Special considerations when prescribing drugs for older people in
residential care
Checklist when prescribing
The prescriber should always write clearly when prescribing, using un-joined lower case
text or block capitals
Medication should be prescribed using the approved (generic) name, except in the case of
multi-ingredient preparations and modified release formulations when the brand name must
be used. Drug names should never be abbreviated under any circumstances
Doses
The following table indicates units which may be abbreviated:
Approved abbreviation
Unit
mg
Milligram
g
Gram
kg
Kilogram
kcal
Kilocalorie
mmol
Millimole
ml
Millilitre
L
Litre
Never abbreviate the following: International Units, Micrograms, Nanograms, Units
Decimal points
 Never use a decimal point before a trailing zero e.g. 5mg is correct; not 5.0mg
 Always use a whole zero before a decimal when the dose is less than a whole unit e.g.
0.5ml not .5ml
 The use of the decimal is only otherwise acceptable to express a range e.g. 0.5 to
1mg
Frequency of administration
 Always specify the dose and frequency
In the case of preparations to be administered “as required” or “PRN”, always specify the
specific dose and the minimum dose interval e.g. Paracetamol tablets 500mg 2 every 6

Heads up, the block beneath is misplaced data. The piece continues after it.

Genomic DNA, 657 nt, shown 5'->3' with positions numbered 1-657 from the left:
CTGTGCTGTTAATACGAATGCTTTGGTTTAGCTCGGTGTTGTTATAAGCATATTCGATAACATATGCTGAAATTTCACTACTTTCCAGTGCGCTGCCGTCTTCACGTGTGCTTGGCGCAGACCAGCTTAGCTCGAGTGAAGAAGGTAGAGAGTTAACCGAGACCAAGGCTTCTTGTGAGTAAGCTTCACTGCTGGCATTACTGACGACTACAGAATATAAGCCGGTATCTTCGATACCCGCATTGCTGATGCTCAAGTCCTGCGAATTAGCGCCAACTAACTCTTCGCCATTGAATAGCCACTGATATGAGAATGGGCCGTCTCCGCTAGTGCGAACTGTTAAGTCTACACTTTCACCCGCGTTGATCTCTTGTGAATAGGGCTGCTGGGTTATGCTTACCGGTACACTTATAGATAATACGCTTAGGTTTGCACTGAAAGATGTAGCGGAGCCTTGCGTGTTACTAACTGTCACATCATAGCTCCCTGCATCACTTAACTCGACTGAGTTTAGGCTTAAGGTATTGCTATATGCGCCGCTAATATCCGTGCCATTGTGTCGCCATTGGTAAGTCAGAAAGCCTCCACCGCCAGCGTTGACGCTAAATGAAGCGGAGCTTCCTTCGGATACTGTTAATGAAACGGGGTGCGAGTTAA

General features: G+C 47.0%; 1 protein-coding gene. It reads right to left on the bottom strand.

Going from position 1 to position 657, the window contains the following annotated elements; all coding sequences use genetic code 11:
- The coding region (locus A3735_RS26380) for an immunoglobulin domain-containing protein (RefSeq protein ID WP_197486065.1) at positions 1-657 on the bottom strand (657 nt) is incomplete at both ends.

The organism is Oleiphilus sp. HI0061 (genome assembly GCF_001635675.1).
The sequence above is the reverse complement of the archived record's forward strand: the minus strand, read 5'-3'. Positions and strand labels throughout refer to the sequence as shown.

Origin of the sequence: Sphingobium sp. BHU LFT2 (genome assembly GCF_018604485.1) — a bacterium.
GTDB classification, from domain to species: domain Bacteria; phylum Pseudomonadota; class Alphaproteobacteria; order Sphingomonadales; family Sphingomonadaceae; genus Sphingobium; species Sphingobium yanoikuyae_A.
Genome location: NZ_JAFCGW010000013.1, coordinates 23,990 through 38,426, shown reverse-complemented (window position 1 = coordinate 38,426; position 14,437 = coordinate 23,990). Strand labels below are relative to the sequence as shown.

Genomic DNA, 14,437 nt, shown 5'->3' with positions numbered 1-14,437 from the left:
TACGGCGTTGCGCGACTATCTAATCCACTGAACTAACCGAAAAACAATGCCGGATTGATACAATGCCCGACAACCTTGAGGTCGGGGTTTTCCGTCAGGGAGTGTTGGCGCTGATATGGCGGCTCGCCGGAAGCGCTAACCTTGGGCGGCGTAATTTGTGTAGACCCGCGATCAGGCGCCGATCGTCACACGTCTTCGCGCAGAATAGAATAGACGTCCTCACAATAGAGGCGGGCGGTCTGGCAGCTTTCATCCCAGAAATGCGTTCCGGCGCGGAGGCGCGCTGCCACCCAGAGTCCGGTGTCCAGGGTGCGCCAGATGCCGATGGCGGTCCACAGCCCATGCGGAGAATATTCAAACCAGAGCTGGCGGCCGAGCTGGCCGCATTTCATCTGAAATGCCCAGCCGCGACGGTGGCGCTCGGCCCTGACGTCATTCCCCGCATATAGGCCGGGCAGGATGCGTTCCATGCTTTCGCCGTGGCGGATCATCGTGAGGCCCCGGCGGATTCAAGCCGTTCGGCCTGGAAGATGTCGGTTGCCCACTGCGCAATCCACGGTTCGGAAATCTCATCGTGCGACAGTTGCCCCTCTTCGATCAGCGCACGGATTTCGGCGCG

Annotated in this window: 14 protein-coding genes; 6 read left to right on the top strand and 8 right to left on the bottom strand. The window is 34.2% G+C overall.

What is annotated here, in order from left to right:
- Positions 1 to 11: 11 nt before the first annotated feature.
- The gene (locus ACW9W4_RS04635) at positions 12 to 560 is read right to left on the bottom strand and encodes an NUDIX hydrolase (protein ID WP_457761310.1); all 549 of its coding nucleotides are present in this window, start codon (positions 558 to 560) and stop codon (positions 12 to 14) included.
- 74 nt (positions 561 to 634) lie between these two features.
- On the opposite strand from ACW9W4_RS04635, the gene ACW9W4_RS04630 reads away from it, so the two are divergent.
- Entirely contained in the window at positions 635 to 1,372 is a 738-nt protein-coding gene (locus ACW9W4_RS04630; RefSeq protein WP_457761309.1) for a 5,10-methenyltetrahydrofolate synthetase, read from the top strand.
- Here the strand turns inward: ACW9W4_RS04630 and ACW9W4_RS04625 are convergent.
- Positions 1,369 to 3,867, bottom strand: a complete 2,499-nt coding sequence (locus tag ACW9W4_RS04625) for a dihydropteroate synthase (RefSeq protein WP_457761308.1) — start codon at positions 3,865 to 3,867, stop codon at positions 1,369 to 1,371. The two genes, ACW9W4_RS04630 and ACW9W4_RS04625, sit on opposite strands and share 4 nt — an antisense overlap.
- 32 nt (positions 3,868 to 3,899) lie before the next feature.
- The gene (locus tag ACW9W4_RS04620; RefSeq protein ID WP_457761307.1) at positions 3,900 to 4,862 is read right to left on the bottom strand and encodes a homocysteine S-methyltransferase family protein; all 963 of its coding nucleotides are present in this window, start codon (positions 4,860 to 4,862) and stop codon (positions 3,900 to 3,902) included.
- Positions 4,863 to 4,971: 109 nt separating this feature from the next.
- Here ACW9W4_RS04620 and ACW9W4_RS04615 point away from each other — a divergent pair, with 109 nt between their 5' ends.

hours PRN
105
For acute behavioural problems, the prescription for any psychotropic medication should
be written up on a PRN basis. After 72 hours the resident should be reviewed and the
prescription either discontinued or re-written on a regular basis
The exception to this is in the maintenance of an anti-emetic drug as a PRN prescription

Directions must generally be in English without abbreviations (exceptions are given
in the table below)
Acceptable Latin terms and abbreviations:
Latin Terms and Abbreviations
English Meaning
AC
Before food
BD
Twice daily
MANE
In the morning
NOCTE
At night
PC
After food
PRN
When required
QDS
Four times daily
STAT
Immediately
TDS
Three times daily
In the case of drugs that are being prescribed at particular hourly frequencies, the only
acceptable ways of writing these are:
 12 hourly
 twelve hourly
 every 12 hours
 every twelve hours
No other abbreviation or Latin terms should be used unless agreed by the Director of
Nursing and the Medical Practitioner and included in the local policy for specified reasons
106
Resident Name
GMS Number
Date of Birth
Allergy
Medication History
Medication
Prescribed
(generic/ brand
dose/
name and
frequency
strength
Medication Review Form
Weight
Actual
dose/
frequency/
method of
use
Treatment
goal
(reason for
medication)
Date of review:
Page
Next review due:
Medication Problems Identified
Plan of Action
Record type of problem and any additional information required
Record decision made and additional
information required
1. None
2. Discontinue a medication
3. Increase dose
4. Reduce dose
5. Substitute an alternative drug
6. Discuss drug regime with resident
7. Discuss side effects with resident
8. Continue
9. Other
1. Drug-drug interaction
2. Drug-disease interaction
3.Contraindication for one (or more) drugs
4. Evidence of an adverse drug event/side effect of a drug
5. Need for review of appropriateness of drug selection
6. Need for review of dose/frequency
7. Concordance/compliance problems
8. Problems with the safe administration of drug
9. Need for investigations
10. Other
11. None
